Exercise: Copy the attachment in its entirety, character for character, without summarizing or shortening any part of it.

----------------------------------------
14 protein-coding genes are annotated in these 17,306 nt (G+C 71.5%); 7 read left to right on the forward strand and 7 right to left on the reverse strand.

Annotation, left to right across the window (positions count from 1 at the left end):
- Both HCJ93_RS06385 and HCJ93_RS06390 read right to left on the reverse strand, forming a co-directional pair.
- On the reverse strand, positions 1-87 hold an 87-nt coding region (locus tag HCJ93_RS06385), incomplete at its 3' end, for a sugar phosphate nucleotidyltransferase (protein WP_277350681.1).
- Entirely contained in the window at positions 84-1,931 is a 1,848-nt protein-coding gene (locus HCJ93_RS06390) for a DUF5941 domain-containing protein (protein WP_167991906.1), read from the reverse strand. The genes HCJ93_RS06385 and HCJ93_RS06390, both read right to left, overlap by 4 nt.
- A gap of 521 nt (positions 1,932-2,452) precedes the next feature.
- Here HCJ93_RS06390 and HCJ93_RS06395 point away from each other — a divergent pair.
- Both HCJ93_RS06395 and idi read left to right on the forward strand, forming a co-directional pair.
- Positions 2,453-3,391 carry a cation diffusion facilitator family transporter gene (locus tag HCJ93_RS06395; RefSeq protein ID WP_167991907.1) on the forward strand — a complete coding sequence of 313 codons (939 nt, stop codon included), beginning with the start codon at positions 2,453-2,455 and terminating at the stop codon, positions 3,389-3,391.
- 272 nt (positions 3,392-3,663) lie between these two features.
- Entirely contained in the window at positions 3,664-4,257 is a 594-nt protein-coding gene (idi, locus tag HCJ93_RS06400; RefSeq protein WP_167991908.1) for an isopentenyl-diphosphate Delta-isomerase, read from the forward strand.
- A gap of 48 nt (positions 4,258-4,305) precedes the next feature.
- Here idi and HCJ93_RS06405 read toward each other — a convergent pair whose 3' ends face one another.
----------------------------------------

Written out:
14 protein-coding genes are annotated in these 17,306 nt (G+C 71.5%); 7 read left to right on the forward strand and 7 right to left on the reverse strand.

Annotation, left to right across the window (positions count from 1 at the left end):
- Both HCJ93_RS06385 and HCJ93_RS06390 read right to left on the reverse strand, forming a co-directional pair.
- On the reverse strand, positions 1-87 hold an 87-nt coding region (locus tag HCJ93_RS06385), incomplete at its 3' end, for a sugar phosphate nucleotidyltransferase (protein WP_277350681.1).
- Entirely contained in the window at positions 84-1,931 is a 1,848-nt protein-coding gene (locus HCJ93_RS06390) for a DUF5941 domain-containing protein (protein WP_167991906.1), read from the reverse strand. The genes HCJ93_RS06385 and HCJ93_RS06390, both read right to left, overlap by 4 nt.
- A gap of 521 nt (positions 1,932-2,452) precedes the next feature.
- Here HCJ93_RS06390 and HCJ93_RS06395 point away from each other — a divergent pair.
- Both HCJ93_RS06395 and idi read left to right on the forward strand, forming a co-directional pair.
- Positions 2,453-3,391 carry a cation diffusion facilitator family transporter gene (locus tag HCJ93_RS06395; RefSeq protein ID WP_167991907.1) on the forward strand — a complete coding sequence of 313 codons (939 nt, stop codon included), beginning with the start codon at positions 2,453-2,455 and terminating at the stop codon, positions 3,389-3,391.
- 272 nt (positions 3,392-3,663) lie between these two features.
- Entirely contained in the window at positions 3,664-4,257 is a 594-nt protein-coding gene (idi, locus tag HCJ93_RS06400; RefSeq protein WP_167991908.1) for an isopentenyl-diphosphate Delta-isomerase, read from the forward strand.
- A gap of 48 nt (positions 4,258-4,305) precedes the next feature.
- Here idi and HCJ93_RS06405 read toward each other — a convergent pair whose 3' ends face one another.